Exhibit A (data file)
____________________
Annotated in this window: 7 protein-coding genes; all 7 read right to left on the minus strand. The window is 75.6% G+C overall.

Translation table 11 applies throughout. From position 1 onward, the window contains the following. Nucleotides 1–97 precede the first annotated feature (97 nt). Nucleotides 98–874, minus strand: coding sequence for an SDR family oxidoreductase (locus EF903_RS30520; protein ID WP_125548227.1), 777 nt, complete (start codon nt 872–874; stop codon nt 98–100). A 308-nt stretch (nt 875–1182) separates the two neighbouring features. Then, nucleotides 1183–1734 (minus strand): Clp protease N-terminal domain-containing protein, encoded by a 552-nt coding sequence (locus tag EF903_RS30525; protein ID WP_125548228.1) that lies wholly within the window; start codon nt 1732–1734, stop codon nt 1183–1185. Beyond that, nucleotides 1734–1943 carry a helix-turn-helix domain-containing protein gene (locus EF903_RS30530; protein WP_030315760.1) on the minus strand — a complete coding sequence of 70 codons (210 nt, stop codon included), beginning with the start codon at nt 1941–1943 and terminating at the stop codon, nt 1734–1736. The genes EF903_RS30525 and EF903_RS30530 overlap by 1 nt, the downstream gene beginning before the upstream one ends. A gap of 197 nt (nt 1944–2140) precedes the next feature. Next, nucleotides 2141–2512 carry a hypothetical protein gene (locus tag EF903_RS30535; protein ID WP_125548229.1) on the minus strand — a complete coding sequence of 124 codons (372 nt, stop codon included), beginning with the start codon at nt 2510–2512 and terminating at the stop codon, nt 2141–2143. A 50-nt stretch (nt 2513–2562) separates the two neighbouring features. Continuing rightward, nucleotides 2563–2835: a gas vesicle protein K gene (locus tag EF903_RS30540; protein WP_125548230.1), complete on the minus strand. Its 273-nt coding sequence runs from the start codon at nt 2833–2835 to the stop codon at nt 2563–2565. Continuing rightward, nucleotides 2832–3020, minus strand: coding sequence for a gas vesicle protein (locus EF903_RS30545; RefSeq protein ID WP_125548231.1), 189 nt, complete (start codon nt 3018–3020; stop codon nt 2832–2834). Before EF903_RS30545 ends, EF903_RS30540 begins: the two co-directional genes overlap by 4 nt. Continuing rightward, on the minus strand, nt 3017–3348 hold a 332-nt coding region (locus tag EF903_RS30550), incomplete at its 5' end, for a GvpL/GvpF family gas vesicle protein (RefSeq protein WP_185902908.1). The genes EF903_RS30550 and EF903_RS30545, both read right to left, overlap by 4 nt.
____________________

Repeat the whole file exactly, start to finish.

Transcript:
Annotated in this window: 7 protein-coding genes; all 7 read right to left on the minus strand. The window is 75.6% G+C overall.

Translation table 11 applies throughout. From position 1 onward, the window contains the following. Nucleotides 1–97 precede the first annotated feature (97 nt). Nucleotides 98–874, minus strand: coding sequence for an SDR family oxidoreductase (locus EF903_RS30520; protein ID WP_125548227.1), 777 nt, complete (start codon nt 872–874; stop codon nt 98–100). A 308-nt stretch (nt 875–1182) separates the two neighbouring features. Then, nucleotides 1183–1734 (minus strand): Clp protease N-terminal domain-containing protein, encoded by a 552-nt coding sequence (locus tag EF903_RS30525; protein ID WP_125548228.1) that lies wholly within the window; start codon nt 1732–1734, stop codon nt 1183–1185. Beyond that, nucleotides 1734–1943 carry a helix-turn-helix domain-containing protein gene (locus EF903_RS30530; protein WP_030315760.1) on the minus strand — a complete coding sequence of 70 codons (210 nt, stop codon included), beginning with the start codon at nt 1941–1943 and terminating at the stop codon, nt 1734–1736. The genes EF903_RS30525 and EF903_RS30530 overlap by 1 nt, the downstream gene beginning before the upstream one ends. A gap of 197 nt (nt 1944–2140) precedes the next feature. Next, nucleotides 2141–2512 carry a hypothetical protein gene (locus tag EF903_RS30535; protein ID WP_125548229.1) on the minus strand — a complete coding sequence of 124 codons (372 nt, stop codon included), beginning with the start codon at nt 2510–2512 and terminating at the stop codon, nt 2141–2143. A 50-nt stretch (nt 2513–2562) separates the two neighbouring features. Continuing rightward, nucleotides 2563–2835: a gas vesicle protein K gene (locus tag EF903_RS30540; protein WP_125548230.1), complete on the minus strand. Its 273-nt coding sequence runs from the start codon at nt 2833–2835 to the stop codon at nt 2563–2565. Continuing rightward, nucleotides 2832–3020, minus strand: coding sequence for a gas vesicle protein (locus EF903_RS30545; RefSeq protein ID WP_125548231.1), 189 nt, complete (start codon nt 3018–3020; stop codon nt 2832–2834). Before EF903_RS30545 ends, EF903_RS30540 begins: the two co-directional genes overlap by 4 nt. Continuing rightward, on the minus strand, nt 3017–3348 hold a 332-nt coding region (locus tag EF903_RS30550), incomplete at its 5' end, for a GvpL/GvpF family gas vesicle protein (RefSeq protein WP_185902908.1). The genes EF903_RS30550 and EF903_RS30545, both read right to left, overlap by 4 nt.